Government or Public Revenue
Government or public revenue may be defined as the total income that accrues to all levels of administration (local, state and federal) or government from various sources. Government or public revenue includes capital revenue (or receipts) and current revenue.
Types of public revenue
i. Capital revenue (or receipts): Capital receipts, also called irregular or extraordinary sources of revenue, are sources of revenue used for meeting expenditure on heavy capital projects, e.g grants, loans, transfers, from current revenue etc.
ii. Recurrent revenue: Recurrent revenue is a regular source of revenue which is income received on a regular or yearly basis, e.g taxation, fees and licenses, fines and interests on loans, etc.
Sources of Government Revenue
i. Taxes: Taxes include both direct and indirect taxes. Government generates income or revenue by taxing individuals and corporate bodies.
ii. Loans: Government can obtain loans, from both internal and external sources, e.g the World Bank, etc.
iii. Grants and aids: Government can receive grants and aids as revenue from wealthy or developed countries.
iv. Licence: Government can generate revenue through licences, e.g driving licence.
v. Savings: Government can also generate revenue through savings, especially when a country has budget surplus.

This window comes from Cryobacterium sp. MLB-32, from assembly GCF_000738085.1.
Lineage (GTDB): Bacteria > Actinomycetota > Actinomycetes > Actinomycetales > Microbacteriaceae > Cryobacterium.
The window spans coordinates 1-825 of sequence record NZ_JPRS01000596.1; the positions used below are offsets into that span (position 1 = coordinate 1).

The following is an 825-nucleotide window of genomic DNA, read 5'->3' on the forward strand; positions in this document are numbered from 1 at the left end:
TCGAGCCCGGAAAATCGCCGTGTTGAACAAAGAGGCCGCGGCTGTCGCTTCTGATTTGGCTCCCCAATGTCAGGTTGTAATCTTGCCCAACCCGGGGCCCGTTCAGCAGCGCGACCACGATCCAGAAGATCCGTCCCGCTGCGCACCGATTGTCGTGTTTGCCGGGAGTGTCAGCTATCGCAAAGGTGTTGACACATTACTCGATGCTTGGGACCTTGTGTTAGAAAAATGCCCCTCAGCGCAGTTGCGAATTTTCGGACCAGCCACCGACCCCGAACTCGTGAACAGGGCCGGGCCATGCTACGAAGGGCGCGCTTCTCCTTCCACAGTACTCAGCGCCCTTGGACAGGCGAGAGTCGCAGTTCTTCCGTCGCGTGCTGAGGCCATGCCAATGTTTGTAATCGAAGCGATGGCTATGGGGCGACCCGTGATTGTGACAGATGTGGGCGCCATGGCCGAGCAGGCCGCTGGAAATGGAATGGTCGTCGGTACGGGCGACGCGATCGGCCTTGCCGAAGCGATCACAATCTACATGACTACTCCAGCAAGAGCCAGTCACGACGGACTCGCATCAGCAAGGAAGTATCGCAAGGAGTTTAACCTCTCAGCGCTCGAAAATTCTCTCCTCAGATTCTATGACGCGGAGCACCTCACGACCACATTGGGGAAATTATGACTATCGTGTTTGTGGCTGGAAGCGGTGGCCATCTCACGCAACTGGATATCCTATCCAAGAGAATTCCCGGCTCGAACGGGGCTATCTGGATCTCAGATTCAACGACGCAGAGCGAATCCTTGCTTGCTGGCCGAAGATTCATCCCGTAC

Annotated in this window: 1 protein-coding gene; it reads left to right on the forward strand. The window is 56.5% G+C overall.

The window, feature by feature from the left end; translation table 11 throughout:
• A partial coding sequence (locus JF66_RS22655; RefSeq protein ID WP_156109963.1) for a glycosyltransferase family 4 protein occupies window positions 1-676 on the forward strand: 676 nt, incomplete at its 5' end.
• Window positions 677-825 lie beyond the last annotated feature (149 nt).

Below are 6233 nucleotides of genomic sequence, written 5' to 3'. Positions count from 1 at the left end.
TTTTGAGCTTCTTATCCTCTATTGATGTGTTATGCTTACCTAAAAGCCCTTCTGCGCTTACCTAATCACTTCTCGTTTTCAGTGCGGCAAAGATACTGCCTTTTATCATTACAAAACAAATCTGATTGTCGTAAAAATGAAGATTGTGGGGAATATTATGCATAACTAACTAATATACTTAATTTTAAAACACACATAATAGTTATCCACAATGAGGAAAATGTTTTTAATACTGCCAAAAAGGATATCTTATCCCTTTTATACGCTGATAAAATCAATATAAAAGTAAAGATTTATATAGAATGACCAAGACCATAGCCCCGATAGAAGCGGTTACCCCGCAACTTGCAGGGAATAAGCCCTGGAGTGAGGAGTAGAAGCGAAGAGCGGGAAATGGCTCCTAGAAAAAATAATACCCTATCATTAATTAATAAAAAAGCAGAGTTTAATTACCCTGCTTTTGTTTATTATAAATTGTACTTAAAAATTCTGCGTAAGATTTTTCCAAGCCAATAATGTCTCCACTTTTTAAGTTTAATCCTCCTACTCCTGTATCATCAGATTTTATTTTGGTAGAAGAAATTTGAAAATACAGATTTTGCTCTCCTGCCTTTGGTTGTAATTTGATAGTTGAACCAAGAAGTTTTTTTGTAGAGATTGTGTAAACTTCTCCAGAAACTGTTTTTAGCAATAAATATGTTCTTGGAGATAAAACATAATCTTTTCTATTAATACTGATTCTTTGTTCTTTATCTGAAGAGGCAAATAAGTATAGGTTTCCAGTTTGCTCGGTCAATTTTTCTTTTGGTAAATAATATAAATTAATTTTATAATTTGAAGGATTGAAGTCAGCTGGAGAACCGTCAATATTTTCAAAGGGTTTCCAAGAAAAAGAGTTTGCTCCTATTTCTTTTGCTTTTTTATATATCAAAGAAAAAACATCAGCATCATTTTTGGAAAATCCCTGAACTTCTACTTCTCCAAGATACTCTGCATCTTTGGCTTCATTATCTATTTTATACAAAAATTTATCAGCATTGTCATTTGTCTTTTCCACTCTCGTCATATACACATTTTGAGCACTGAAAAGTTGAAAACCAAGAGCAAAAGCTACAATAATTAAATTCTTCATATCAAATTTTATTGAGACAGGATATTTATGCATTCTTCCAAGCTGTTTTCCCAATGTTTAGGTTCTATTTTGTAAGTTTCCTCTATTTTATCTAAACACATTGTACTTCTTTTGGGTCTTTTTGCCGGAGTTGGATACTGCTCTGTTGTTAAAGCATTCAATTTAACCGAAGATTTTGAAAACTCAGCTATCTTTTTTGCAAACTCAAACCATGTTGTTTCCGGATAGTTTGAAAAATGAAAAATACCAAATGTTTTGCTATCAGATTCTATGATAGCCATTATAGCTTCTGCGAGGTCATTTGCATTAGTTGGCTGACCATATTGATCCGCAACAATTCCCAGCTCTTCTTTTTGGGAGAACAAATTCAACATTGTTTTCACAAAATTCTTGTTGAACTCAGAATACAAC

vi. Rents and rates: Earnings from water, properties, housing, etc owned by the government are sources of income to the government
vii. Fees, Fines and Royalties: Government can generate revenue through court fees, mining companies, postage charges, etc.
viii. Earnings for government investments: Government can also earn income from government owned business enterprises or from joint ventures.
Government expenditure refers to total expenses incurred by public authorities at all levels of administration (local, state and federal) in the country. It includes recurrent expenses and capital expenses.
Classification of government expenditure
i. Capital expenditure: Capital expenditure are expenses on projects which are permanent in nature. They include money spent by government on building roads, schools, bridges, hospitals, industries and other permanent investments.
ii. Recurrent expenditure: Recurrent expenditure are those expenses which are repeated on yearly or regular basis. In this case, they are not permanent. Such expenditure include money spent on salaries, electricity bills, maintenance of infrastructures etc.
Objectives Or Main Aims of Government Expenditure
There are several objectives or aims which the government wants to achieve by spending money on different items. These items which government spend money on include:
1. General administration: Government spends money in maintaining
i. The civil service
ii. Various government
iii. Political appointees
iv. The armed forces and the police
v. The legislature
vi. The judiciary
vii. The embassies outside the country
viii. The executive
2. Economic services: These include expenditure on:
v. Power stations
vii. Forestry, etc
3. Social services: Government of every country usually large sums of money for the provision of social amenities to the people. Money spent on social amenities include:
i. Infrastructural facilities, e.g roads, airports and seaport, electricity, pipe borne, water, communication services, etc
iii. Health care delivery
v. Recreational Facilities